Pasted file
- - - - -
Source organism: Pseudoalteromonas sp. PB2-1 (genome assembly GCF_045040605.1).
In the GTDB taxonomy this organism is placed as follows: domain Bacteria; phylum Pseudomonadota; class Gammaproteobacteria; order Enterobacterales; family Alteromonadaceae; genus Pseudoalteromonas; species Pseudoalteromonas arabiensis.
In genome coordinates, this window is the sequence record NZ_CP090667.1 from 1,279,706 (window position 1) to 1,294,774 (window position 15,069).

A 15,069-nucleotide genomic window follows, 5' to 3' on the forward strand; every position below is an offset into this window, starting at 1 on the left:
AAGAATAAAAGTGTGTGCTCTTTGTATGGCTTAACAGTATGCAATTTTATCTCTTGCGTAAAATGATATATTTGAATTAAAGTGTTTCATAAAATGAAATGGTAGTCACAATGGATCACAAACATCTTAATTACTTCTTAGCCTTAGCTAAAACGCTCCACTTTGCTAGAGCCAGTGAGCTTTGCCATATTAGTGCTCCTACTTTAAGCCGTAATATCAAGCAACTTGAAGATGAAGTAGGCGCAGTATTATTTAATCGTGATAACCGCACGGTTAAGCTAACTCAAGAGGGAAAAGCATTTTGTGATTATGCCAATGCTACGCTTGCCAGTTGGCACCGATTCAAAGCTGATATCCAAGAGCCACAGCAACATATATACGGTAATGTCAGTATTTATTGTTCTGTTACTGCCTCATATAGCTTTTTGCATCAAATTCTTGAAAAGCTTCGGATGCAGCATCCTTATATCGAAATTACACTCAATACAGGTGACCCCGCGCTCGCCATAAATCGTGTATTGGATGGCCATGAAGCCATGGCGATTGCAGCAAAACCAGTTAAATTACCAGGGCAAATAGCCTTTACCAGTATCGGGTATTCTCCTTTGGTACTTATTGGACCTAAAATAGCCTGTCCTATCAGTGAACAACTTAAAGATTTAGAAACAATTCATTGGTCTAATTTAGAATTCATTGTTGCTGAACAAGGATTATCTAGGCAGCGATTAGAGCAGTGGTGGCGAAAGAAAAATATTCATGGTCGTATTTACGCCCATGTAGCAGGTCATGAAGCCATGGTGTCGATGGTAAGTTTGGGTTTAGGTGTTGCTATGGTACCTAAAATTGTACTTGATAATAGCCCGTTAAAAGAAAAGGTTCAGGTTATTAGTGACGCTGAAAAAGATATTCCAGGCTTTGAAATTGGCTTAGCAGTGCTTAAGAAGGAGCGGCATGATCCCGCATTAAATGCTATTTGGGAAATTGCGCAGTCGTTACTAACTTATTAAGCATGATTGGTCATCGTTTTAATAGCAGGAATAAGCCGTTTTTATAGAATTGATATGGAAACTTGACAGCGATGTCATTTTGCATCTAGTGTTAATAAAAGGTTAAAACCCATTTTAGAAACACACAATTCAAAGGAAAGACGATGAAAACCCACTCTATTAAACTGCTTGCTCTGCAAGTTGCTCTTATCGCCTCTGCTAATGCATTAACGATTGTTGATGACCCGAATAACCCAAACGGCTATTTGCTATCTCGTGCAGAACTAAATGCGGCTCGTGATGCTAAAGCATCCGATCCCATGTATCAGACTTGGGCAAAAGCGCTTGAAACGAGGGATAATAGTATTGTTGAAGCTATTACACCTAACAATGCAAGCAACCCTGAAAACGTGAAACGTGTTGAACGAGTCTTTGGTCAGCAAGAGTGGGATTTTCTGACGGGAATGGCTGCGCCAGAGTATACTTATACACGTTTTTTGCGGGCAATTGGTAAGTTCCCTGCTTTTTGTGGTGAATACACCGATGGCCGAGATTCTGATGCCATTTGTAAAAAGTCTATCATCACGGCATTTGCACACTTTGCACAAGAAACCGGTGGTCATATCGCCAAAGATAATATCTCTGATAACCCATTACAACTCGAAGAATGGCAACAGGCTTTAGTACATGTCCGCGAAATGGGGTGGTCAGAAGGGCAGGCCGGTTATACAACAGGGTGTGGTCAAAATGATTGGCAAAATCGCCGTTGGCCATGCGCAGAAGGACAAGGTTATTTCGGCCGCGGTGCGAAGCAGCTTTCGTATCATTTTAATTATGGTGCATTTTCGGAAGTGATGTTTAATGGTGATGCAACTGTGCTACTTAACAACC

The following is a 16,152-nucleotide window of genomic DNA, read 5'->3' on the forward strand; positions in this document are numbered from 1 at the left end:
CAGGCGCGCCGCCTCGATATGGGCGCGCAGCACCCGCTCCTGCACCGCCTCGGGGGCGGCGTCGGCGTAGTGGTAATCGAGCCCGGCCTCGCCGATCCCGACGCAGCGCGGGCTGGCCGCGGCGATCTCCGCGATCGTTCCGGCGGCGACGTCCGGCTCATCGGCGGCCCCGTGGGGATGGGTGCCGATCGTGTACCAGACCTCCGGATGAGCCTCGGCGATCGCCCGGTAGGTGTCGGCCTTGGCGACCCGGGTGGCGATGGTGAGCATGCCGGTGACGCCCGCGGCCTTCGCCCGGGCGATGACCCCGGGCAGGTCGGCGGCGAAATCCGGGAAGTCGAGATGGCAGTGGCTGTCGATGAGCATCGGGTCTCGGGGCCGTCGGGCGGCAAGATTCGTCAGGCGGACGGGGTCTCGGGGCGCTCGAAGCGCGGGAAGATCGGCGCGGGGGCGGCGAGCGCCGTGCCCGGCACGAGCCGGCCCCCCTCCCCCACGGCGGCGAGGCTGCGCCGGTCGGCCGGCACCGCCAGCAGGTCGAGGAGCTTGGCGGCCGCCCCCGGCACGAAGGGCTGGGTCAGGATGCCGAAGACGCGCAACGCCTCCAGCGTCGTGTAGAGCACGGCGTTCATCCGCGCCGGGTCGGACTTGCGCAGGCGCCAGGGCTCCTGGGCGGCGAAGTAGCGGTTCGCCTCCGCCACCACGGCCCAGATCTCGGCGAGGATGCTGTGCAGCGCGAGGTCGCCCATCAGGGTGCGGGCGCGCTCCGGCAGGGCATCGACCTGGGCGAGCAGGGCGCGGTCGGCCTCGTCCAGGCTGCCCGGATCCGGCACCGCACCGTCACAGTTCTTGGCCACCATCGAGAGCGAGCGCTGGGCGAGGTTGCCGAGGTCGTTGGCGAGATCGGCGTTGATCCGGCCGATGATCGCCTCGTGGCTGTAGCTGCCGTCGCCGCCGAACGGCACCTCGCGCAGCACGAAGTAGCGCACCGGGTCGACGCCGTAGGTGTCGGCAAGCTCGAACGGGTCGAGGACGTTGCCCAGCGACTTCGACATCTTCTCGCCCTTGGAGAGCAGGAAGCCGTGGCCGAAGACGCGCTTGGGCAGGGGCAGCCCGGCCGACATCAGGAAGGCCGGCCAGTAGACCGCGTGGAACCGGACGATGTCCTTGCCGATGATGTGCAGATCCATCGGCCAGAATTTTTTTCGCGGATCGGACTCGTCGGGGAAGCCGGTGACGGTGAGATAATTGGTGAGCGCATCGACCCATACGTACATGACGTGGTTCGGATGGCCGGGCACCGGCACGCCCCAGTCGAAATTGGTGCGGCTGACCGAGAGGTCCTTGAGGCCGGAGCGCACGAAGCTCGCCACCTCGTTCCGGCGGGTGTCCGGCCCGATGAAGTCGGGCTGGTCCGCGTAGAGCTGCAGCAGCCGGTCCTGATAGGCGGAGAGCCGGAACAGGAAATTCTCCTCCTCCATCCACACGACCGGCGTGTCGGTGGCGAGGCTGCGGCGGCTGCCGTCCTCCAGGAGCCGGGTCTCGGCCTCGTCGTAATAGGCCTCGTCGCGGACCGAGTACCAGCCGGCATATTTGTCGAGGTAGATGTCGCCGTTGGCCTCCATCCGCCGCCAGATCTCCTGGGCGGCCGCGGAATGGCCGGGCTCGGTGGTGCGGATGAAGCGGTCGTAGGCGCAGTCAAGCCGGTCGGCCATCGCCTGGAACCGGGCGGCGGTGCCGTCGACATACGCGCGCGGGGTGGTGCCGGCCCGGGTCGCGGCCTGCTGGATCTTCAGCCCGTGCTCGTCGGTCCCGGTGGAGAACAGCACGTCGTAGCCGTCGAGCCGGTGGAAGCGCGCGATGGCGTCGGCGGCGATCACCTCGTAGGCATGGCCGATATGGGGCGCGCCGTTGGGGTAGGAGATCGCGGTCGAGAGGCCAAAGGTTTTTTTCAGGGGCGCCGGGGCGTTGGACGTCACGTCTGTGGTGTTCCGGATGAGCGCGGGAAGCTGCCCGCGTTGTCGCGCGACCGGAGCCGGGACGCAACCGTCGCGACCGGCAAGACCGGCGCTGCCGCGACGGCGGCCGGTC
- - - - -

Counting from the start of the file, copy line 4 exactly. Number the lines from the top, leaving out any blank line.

A 15,069-nucleotide genomic window follows, 5' to 3' on the forward strand; every position below is an offset into this window, starting at 1 on the left: